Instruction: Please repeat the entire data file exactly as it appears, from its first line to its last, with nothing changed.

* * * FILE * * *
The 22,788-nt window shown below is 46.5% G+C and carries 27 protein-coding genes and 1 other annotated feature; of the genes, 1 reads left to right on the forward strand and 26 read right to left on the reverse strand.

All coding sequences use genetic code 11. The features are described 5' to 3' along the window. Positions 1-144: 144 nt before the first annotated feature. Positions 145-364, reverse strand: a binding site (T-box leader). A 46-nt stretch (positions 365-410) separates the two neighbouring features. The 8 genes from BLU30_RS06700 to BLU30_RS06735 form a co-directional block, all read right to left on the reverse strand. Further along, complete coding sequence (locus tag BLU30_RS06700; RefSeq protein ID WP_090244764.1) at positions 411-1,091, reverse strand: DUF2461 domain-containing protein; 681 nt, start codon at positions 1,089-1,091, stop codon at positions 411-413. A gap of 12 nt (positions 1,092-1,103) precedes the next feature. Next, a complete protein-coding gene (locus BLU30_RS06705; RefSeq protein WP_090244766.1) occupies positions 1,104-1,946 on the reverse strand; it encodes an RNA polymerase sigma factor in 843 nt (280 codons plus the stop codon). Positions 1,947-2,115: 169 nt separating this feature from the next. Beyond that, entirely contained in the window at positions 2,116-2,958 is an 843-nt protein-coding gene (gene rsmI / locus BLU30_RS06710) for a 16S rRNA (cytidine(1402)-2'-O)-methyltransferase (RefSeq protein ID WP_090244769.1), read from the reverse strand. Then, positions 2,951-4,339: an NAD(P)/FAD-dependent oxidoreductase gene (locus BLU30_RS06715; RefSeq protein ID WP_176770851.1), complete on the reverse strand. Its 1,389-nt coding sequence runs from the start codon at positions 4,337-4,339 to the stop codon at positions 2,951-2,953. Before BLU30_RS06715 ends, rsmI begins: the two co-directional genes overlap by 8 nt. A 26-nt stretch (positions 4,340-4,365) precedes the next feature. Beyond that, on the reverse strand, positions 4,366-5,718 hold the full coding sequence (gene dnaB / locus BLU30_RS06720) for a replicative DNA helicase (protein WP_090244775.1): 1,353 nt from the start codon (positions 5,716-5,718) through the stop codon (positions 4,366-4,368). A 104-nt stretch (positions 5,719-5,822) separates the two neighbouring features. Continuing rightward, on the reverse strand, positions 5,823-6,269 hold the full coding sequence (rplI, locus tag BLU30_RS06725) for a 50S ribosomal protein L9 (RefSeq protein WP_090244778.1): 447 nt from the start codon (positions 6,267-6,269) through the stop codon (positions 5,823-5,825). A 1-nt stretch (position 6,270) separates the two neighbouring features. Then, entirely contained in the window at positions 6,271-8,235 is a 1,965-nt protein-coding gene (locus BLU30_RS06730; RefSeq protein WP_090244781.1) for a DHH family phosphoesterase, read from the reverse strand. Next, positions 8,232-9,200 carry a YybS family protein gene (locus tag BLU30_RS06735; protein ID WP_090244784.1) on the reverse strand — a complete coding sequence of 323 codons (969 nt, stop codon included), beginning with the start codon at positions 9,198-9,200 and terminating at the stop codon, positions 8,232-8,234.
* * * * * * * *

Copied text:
The 22,788-nt window shown below is 46.5% G+C and carries 27 protein-coding genes and 1 other annotated feature; of the genes, 1 reads left to right on the forward strand and 26 read right to left on the reverse strand.

All coding sequences use genetic code 11. The features are described 5' to 3' along the window. Positions 1-144: 144 nt before the first annotated feature. Positions 145-364, reverse strand: a binding site (T-box leader). A 46-nt stretch (positions 365-410) separates the two neighbouring features. The 8 genes from BLU30_RS06700 to BLU30_RS06735 form a co-directional block, all read right to left on the reverse strand. Further along, complete coding sequence (locus tag BLU30_RS06700; RefSeq protein ID WP_090244764.1) at positions 411-1,091, reverse strand: DUF2461 domain-containing protein; 681 nt, start codon at positions 1,089-1,091, stop codon at positions 411-413. A gap of 12 nt (positions 1,092-1,103) precedes the next feature. Next, a complete protein-coding gene (locus BLU30_RS06705; RefSeq protein WP_090244766.1) occupies positions 1,104-1,946 on the reverse strand; it encodes an RNA polymerase sigma factor in 843 nt (280 codons plus the stop codon). Positions 1,947-2,115: 169 nt separating this feature from the next. Beyond that, entirely contained in the window at positions 2,116-2,958 is an 843-nt protein-coding gene (gene rsmI / locus BLU30_RS06710) for a 16S rRNA (cytidine(1402)-2'-O)-methyltransferase (RefSeq protein ID WP_090244769.1), read from the reverse strand. Then, positions 2,951-4,339: an NAD(P)/FAD-dependent oxidoreductase gene (locus BLU30_RS06715; RefSeq protein ID WP_176770851.1), complete on the reverse strand. Its 1,389-nt coding sequence runs from the start codon at positions 4,337-4,339 to the stop codon at positions 2,951-2,953. Before BLU30_RS06715 ends, rsmI begins: the two co-directional genes overlap by 8 nt. A 26-nt stretch (positions 4,340-4,365) precedes the next feature. Beyond that, on the reverse strand, positions 4,366-5,718 hold the full coding sequence (gene dnaB / locus BLU30_RS06720) for a replicative DNA helicase (protein WP_090244775.1): 1,353 nt from the start codon (positions 5,716-5,718) through the stop codon (positions 4,366-4,368). A 104-nt stretch (positions 5,719-5,822) separates the two neighbouring features. Continuing rightward, on the reverse strand, positions 5,823-6,269 hold the full coding sequence (rplI, locus tag BLU30_RS06725) for a 50S ribosomal protein L9 (RefSeq protein WP_090244778.1): 447 nt from the start codon (positions 6,267-6,269) through the stop codon (positions 5,823-5,825). A 1-nt stretch (position 6,270) separates the two neighbouring features. Then, entirely contained in the window at positions 6,271-8,235 is a 1,965-nt protein-coding gene (locus BLU30_RS06730; RefSeq protein WP_090244781.1) for a DHH family phosphoesterase, read from the reverse strand. Next, positions 8,232-9,200 carry a YybS family protein gene (locus tag BLU30_RS06735; protein ID WP_090244784.1) on the reverse strand — a complete coding sequence of 323 codons (969 nt, stop codon included), beginning with the start codon at positions 9,198-9,200 and terminating at the stop codon, positions 8,232-8,234.